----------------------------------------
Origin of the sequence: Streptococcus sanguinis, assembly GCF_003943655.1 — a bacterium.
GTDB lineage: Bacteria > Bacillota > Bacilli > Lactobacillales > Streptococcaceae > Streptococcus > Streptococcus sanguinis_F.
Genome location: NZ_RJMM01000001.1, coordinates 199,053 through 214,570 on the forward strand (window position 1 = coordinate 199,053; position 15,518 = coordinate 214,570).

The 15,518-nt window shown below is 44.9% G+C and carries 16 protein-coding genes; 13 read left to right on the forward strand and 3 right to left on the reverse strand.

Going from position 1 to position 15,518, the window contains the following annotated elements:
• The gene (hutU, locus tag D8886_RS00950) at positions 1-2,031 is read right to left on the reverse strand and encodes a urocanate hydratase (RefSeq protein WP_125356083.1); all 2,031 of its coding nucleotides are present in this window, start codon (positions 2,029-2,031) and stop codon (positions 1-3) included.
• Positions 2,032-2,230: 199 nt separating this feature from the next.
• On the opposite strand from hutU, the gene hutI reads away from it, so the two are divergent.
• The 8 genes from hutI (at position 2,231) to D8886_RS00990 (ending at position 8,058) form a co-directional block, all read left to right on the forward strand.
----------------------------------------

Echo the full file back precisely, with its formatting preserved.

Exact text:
Origin of the sequence: Streptococcus sanguinis, assembly GCF_003943655.1 — a bacterium.
GTDB lineage: Bacteria > Bacillota > Bacilli > Lactobacillales > Streptococcaceae > Streptococcus > Streptococcus sanguinis_F.
Genome location: NZ_RJMM01000001.1, coordinates 199,053 through 214,570 on the forward strand (window position 1 = coordinate 199,053; position 15,518 = coordinate 214,570).

The 15,518-nt window shown below is 44.9% G+C and carries 16 protein-coding genes; 13 read left to right on the forward strand and 3 right to left on the reverse strand.

Going from position 1 to position 15,518, the window contains the following annotated elements:
• The gene (hutU, locus tag D8886_RS00950) at positions 1-2,031 is read right to left on the reverse strand and encodes a urocanate hydratase (RefSeq protein WP_125356083.1); all 2,031 of its coding nucleotides are present in this window, start codon (positions 2,029-2,031) and stop codon (positions 1-3) included.
• Positions 2,032-2,230: 199 nt separating this feature from the next.
• On the opposite strand from hutU, the gene hutI reads away from it, so the two are divergent.
• The 8 genes from hutI (at position 2,231) to D8886_RS00990 (ending at position 8,058) form a co-directional block, all read left to right on the forward strand.